In-ground baiting systems are normally placed around the perimeter of a structure to intercept termite activity. The bait will then eliminate the attacking colony. However, it is more than likely that other termite colonies in the area will be attacking the home. Placement of additional bait stations in potential ‘hotspots’ around the property may pick up some of these additional colonies, but it represents a somewhat hit and miss approach. A group of US researchers decided to investigate whether baiting can be used to eliminate termites from an area and keep the area termite free.7
The study involved installing 100 in-ground monitoring stations at two sites, with five metres in between each station, covering an area of just over 2000 m2. At each site, half the area was wooded and half the area was pasture. Over a two-year period, the colonies and activity in the areas were mapped. After two years, a novaluron bait was added to the bait stations in the wooded area at site A. The use of monitoring stations without bait, as a control, continued at site B. Termite activity at both sites was recorded for a further 18 months.
Prior to treatment, the sites hosted between 8-14 colonies (or approximately 55-100 colonies per hectare) of Reticulitermes flavipes and Reticulitermes virginicus. Of the 11 active colonies present in the treatment area at the time of baiting, seven colonies were no longer active within two months after treatment. By the end of the study, some 18 months later, no activity was recorded in the treatment site. In contrast, of the 12 colonies identified at the control site before baiting commenced on the treatment site, seven were still active at the end of the study.
The researchers concluded that it is indeed possible for wide-area baiting to eliminate termites from an area and that the location can be kept termite free as long as bait is present. The use of long-lasting baits in conjunction with regular termite inspections would be the most efficient method of keeping the area termite free.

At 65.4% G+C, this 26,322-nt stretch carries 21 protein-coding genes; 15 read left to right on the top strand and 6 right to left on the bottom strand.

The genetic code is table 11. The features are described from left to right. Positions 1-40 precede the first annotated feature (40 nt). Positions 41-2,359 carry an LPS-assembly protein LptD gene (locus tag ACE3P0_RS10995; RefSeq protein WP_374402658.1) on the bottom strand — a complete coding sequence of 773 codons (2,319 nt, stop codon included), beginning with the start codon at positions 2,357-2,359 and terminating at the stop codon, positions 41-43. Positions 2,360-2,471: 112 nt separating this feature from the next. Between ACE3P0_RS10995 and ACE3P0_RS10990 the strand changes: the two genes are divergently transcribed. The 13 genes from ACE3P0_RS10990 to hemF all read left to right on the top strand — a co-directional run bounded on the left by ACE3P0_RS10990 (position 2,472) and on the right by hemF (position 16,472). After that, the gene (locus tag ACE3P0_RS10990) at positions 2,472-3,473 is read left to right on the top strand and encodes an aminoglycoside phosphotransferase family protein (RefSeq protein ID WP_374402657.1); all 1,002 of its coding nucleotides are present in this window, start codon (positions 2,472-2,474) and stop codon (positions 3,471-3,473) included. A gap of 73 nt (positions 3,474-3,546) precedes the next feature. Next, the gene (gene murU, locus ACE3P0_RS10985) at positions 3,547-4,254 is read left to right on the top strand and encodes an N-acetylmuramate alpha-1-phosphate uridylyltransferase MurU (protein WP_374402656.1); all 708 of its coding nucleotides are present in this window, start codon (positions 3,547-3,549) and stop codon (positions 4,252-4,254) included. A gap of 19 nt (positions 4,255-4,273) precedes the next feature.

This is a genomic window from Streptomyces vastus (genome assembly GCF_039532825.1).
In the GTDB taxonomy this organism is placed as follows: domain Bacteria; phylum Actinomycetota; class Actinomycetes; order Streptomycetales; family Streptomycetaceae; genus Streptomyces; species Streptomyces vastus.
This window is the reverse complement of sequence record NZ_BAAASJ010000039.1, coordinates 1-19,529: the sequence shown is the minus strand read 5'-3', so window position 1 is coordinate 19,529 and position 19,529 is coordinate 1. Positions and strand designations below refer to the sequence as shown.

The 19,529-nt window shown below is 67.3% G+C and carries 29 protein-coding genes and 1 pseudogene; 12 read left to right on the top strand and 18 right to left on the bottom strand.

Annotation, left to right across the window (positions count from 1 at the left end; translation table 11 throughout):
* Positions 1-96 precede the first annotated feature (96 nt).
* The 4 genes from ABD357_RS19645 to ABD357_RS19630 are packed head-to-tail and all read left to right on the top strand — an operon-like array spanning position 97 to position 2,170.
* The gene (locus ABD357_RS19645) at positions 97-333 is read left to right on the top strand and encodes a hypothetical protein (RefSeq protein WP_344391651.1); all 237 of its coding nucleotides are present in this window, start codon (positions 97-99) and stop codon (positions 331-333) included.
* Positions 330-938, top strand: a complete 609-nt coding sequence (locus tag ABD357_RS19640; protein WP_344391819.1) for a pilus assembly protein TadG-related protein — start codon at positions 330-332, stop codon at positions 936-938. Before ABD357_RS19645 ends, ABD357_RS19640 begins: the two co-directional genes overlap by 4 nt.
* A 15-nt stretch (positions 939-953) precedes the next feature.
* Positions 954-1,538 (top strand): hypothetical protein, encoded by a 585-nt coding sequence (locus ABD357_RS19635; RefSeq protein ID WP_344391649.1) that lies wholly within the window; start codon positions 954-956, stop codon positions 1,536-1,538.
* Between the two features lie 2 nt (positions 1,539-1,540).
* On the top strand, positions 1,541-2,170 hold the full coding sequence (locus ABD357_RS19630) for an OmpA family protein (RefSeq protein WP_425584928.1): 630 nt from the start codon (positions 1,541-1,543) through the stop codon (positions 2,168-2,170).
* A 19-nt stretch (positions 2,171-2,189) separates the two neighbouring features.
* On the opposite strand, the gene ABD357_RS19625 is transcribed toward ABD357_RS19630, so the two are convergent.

1 Poissonnier, L.-A., Simpson, S.J., Dussutour, A., Buhl, J., 2020. Regulation of macronutrient intake in termites: A dietary self-selection experiment. JOURNAL OF INSECT PHYSIOLOGY 120. https://doi.org/10.1016/j.jinsphys.2019.103983
2 Suhara, H., 2020. Using phosphate to increase feeding consumption in termite Coptotermes formosanus. JOURNAL OF WOOD SCIENCE 66. https://doi.org/10.1186/s10086-020-01932-w
3 Cornelius, M.L and Osbrink, W.L.A (2008). Effect of bait supplements on the feeding and tunnelling behavior of the Formosan subterranean termite (Isoptera: Rhinotermitidae). Sociobiology 51(2):497-511.
4 Caponera, V. et al (2019). Erythritol Ingestion Causes Concentration- Dependent Mortality in Eastern Subterranean Termites (Blattodea: Rhinotermitidae). Journal of Economic Entomology 113(1): 348–352.
5 Mousavi, S.Q., Bandani, A.R., Alaie, E., 2020. Combination of antibiotics and chitin synthesis inhibitors for the control of Microcerotermes diversus (Isoptera: Termitidae). JOURNAL OF ASIA-PACIFIC ENTOMOLOGY 23, 957–962. https://doi.org/10.1016/j.aspen.2020.08.001
6 Umar, W.A.S.W., Ab Majid, A.H., 2020. Efficacy of Minimum Application of Chlorfluazuron Baiting to Control Urban Subterranean Termite Populations of Coptotermes gestroi (Wasmann) (Blattodea: Rhinotermitidae). INSECTS 11. https://doi.org/10.3390/insects11090569
7 Shults, P., Richardson, S., Eyer, P.-A., Chura, M., Barreda, H., Davis, R.W., Vargo, E.L., 2021. Area-Wide Elimination of Subterranean Termite Colonies Using a Novaluron Bait. INSECTS 12. https://doi.org/10.3390/ insects12030192